Richard Zednik is a man of extremes. The Washington Capitals' winger either has great luck, or no luck at all. He either feasts on the opposing goaltender or leaves the ice frustrated. Consistency, often the last element to fall into place, still eludes him.

Zednik snapped a streak of 15 games without a goal yesterday, scoring twice in the Capitals' 2-1 victory over the Ottawa Senators before 13,497 at MCI Center, where Washington has earned points in 16 of its last 17 games.

It was Zednik's second two-goal game of the season; his previous two-goal game ended a streak of 12 games in which the 24-year-old did not score.

"Sometimes on my first chance it goes in and I think, 'Okay, it's going to be a good night,' " said Zednik, who was assisted on both goals yesterday by 21-year-old center Jan Bulis. "And other nights, maybe the puck hits the post and I say, 'Okay, its going to be hard luck, I'm going to have some chances but no luck.' Tonight, I had luck."

Zednik's continued development is another bright sign for the Capitals, who at 18-17-7 have reached the sixth playoff seed and are over .500 for the first time since Oct. 12, when they were 2-1-1. They have won four straight games for the first time this season and have one loss in their last nine games (6-1-2), yielding only 14 goals. They have allowed 45 goals at home this season, second fewest in the NHL.

Olaf Kolzig (27 saves) has benefited from the stronger overall defensive effort and had little work yesterday until the third period. Neither team was sharp at the start. The Senators were tired, playing a rare matinee game after flying cross-country. They had no jump until it was too late, faltering on three early power plays.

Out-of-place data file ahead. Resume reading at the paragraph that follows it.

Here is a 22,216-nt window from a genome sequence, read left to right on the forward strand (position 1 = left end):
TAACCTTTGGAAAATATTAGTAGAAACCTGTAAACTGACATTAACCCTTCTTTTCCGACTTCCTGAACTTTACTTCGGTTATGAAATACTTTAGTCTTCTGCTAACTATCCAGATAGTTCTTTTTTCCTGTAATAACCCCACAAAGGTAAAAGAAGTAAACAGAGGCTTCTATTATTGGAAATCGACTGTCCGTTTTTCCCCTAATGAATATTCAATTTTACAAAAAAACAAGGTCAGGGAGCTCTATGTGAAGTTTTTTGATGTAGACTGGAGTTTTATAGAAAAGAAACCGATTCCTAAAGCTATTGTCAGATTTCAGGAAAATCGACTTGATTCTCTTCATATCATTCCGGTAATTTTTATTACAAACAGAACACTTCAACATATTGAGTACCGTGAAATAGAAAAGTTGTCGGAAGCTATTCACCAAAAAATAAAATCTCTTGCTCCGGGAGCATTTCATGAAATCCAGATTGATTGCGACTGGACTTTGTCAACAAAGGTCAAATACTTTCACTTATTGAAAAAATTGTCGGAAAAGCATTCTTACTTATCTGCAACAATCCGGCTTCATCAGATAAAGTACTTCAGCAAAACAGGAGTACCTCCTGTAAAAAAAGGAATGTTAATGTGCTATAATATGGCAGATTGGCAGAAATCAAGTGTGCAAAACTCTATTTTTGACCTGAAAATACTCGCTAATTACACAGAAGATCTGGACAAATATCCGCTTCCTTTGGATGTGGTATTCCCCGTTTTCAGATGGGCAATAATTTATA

The Capitals gained momentum from their penalty-killers, who have been successful on 126 of 136 penalties over the last 36 games, including 60 of 63 at home. They cut down shooting lanes, protected Kolzig and created offensive chances, leading to the opening goal. Zednik left the penalty box to join the rush, charged behind the net and backhanded the puck to the crease, where it hit sticks and beat goaltender Patrick Lalime about 17 minutes into the game.

Washington played intelligently, content to beat the Senators at their own game, and took few chances against the defensively patient team. The Capitals put pressure on Ottawa's defensemen by consistently dumping the puck, then crashing them on the forecheck. It wasn't pretty--just effective.

"When you've got a trapping team you've got to get it behind their defense," Capitals Coach Ron Wilson said. "We wanted to try and get some good hits on their defense early in the game, knowing full well that they wouldn't have their legs."

The strategy paid off most after Wilson tweaked his lines, dropping Ulf Dahlen to the second line with Zednik and Bulis and moving Steve Konowalchuk up with Adam Oates and Chris Simon, similar to a switch he made in Friday night's win at New Jersey.

Bulis dumped the puck from the neutral zone and Zednik beat defenseman Janne Laukkanen to the puck, negating the icing. Zednik battled Laukkanen for the puck, Dahlen trudged behind the net to add to the commotion and Zednik crept around the post, sending a backhander that struck Lalime, rolled down his arm and inched over the line midway through the game for his ninth goal, all scored at home.

Kolzig lost a bid for his 14th career shutout, which would have tied Jim Carey for the franchise high, when Igor Kravchuk scored on a power play with 57 seconds remaining--actually a two-man advantage with Lalime pulled for the extra attacker. Still, no one was complaining afterward.

"You're really starting to see the confidence flowing through the team," Kolzig said. "We've got to force ourselves to see how good we can be."